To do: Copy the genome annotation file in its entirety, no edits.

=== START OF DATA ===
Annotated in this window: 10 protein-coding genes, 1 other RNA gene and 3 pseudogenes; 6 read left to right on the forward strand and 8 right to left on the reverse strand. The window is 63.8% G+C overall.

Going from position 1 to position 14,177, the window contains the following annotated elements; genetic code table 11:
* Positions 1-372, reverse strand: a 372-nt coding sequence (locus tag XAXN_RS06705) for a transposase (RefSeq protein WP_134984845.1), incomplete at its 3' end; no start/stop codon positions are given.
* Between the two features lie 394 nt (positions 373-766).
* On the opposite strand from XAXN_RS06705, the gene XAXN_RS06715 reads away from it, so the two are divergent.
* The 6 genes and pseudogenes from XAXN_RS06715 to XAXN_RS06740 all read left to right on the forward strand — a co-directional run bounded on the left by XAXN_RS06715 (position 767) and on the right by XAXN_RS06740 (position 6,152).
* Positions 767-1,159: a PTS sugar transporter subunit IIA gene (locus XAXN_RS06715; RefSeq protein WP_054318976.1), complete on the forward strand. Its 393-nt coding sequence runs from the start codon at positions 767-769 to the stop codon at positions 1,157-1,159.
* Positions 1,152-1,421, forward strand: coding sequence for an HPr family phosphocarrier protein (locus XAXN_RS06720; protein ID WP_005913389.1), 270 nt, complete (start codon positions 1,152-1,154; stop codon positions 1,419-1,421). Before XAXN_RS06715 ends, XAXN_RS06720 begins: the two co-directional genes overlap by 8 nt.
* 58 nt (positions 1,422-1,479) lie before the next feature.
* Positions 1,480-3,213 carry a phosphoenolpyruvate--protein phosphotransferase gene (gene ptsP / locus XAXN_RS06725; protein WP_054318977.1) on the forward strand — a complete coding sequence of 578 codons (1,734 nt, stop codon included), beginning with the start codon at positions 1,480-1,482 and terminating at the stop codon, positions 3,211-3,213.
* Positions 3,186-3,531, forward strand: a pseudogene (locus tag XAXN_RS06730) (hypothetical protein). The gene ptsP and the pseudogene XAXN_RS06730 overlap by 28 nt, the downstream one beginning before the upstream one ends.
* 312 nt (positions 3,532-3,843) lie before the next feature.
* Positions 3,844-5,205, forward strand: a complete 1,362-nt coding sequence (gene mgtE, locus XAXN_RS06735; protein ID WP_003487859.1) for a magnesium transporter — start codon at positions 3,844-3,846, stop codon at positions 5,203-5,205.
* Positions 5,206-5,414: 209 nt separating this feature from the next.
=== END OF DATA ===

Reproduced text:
Annotated in this window: 10 protein-coding genes, 1 other RNA gene and 3 pseudogenes; 6 read left to right on the forward strand and 8 right to left on the reverse strand. The window is 63.8% G+C overall.

Going from position 1 to position 14,177, the window contains the following annotated elements; genetic code table 11:
* Positions 1-372, reverse strand: a 372-nt coding sequence (locus tag XAXN_RS06705) for a transposase (RefSeq protein WP_134984845.1), incomplete at its 3' end; no start/stop codon positions are given.
* Between the two features lie 394 nt (positions 373-766).
* On the opposite strand from XAXN_RS06705, the gene XAXN_RS06715 reads away from it, so the two are divergent.
* The 6 genes and pseudogenes from XAXN_RS06715 to XAXN_RS06740 all read left to right on the forward strand — a co-directional run bounded on the left by XAXN_RS06715 (position 767) and on the right by XAXN_RS06740 (position 6,152).
* Positions 767-1,159: a PTS sugar transporter subunit IIA gene (locus XAXN_RS06715; RefSeq protein WP_054318976.1), complete on the forward strand. Its 393-nt coding sequence runs from the start codon at positions 767-769 to the stop codon at positions 1,157-1,159.
* Positions 1,152-1,421, forward strand: coding sequence for an HPr family phosphocarrier protein (locus XAXN_RS06720; protein ID WP_005913389.1), 270 nt, complete (start codon positions 1,152-1,154; stop codon positions 1,419-1,421). Before XAXN_RS06715 ends, XAXN_RS06720 begins: the two co-directional genes overlap by 8 nt.
* 58 nt (positions 1,422-1,479) lie before the next feature.
* Positions 1,480-3,213 carry a phosphoenolpyruvate--protein phosphotransferase gene (gene ptsP / locus XAXN_RS06725; protein WP_054318977.1) on the forward strand — a complete coding sequence of 578 codons (1,734 nt, stop codon included), beginning with the start codon at positions 1,480-1,482 and terminating at the stop codon, positions 3,211-3,213.
* Positions 3,186-3,531, forward strand: a pseudogene (locus tag XAXN_RS06730) (hypothetical protein). The gene ptsP and the pseudogene XAXN_RS06730 overlap by 28 nt, the downstream one beginning before the upstream one ends.
* 312 nt (positions 3,532-3,843) lie before the next feature.
* Positions 3,844-5,205, forward strand: a complete 1,362-nt coding sequence (gene mgtE, locus XAXN_RS06735; protein ID WP_003487859.1) for a magnesium transporter — start codon at positions 3,844-3,846, stop codon at positions 5,203-5,205.
* Positions 5,206-5,414: 209 nt separating this feature from the next.